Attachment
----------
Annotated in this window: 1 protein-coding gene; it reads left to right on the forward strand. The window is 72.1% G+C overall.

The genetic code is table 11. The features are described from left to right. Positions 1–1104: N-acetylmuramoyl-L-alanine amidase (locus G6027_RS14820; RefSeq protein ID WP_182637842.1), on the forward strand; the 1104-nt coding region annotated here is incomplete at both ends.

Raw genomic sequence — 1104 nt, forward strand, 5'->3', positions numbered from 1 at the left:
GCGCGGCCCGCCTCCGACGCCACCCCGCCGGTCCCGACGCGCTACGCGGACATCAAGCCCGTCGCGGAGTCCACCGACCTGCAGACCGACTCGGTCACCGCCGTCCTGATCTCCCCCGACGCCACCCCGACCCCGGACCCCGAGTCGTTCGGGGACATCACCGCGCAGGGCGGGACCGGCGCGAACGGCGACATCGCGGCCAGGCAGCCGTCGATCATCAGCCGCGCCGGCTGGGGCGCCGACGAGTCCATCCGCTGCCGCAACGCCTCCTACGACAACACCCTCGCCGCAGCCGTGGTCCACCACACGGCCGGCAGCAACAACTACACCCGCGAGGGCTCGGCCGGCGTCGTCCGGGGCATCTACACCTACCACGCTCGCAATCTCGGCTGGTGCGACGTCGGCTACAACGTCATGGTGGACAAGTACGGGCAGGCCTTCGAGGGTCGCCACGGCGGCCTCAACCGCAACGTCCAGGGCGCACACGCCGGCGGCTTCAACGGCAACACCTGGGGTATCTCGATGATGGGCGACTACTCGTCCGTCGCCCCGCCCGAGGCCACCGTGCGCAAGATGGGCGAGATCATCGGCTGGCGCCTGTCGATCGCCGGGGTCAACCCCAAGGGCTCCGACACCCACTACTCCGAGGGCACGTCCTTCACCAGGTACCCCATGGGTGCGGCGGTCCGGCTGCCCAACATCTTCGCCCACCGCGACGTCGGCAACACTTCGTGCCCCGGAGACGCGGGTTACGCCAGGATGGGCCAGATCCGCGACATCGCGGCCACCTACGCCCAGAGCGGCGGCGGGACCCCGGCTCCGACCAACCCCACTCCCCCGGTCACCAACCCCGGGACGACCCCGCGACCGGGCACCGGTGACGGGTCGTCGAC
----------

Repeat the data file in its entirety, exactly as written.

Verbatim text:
Annotated in this window: 1 protein-coding gene; it reads left to right on the forward strand. The window is 72.1% G+C overall.

The genetic code is table 11. The features are described from left to right. Positions 1–1104: N-acetylmuramoyl-L-alanine amidase (locus G6027_RS14820; RefSeq protein ID WP_182637842.1), on the forward strand; the 1104-nt coding region annotated here is incomplete at both ends.

Raw genomic sequence — 1104 nt, forward strand, 5'->3', positions numbered from 1 at the left:
GCGCGGCCCGCCTCCGACGCCACCCCGCCGGTCCCGACGCGCTACGCGGACATCAAGCCCGTCGCGGAGTCCACCGACCTGCAGACCGACTCGGTCACCGCCGTCCTGATCTCCCCCGACGCCACCCCGACCCCGGACCCCGAGTCGTTCGGGGACATCACCGCGCAGGGCGGGACCGGCGCGAACGGCGACATCGCGGCCAGGCAGCCGTCGATCATCAGCCGCGCCGGCTGGGGCGCCGACGAGTCCATCCGCTGCCGCAACGCCTCCTACGACAACACCCTCGCCGCAGCCGTGGTCCACCACACGGCCGGCAGCAACAACTACACCCGCGAGGGCTCGGCCGGCGTCGTCCGGGGCATCTACACCTACCACGCTCGCAATCTCGGCTGGTGCGACGTCGGCTACAACGTCATGGTGGACAAGTACGGGCAGGCCTTCGAGGGTCGCCACGGCGGCCTCAACCGCAACGTCCAGGGCGCACACGCCGGCGGCTTCAACGGCAACACCTGGGGTATCTCGATGATGGGCGACTACTCGTCCGTCGCCCCGCCCGAGGCCACCGTGCGCAAGATGGGCGAGATCATCGGCTGGCGCCTGTCGATCGCCGGGGTCAACCCCAAGGGCTCCGACACCCACTACTCCGAGGGCACGTCCTTCACCAGGTACCCCATGGGTGCGGCGGTCCGGCTGCCCAACATCTTCGCCCACCGCGACGTCGGCAACACTTCGTGCCCCGGAGACGCGGGTTACGCCAGGATGGGCCAGATCCGCGACATCGCGGCCACCTACGCCCAGAGCGGCGGCGGGACCCCGGCTCCGACCAACCCCACTCCCCCGGTCACCAACCCCGGGACGACCCCGCGACCGGGCACCGGTGACGGGTCGTCGAC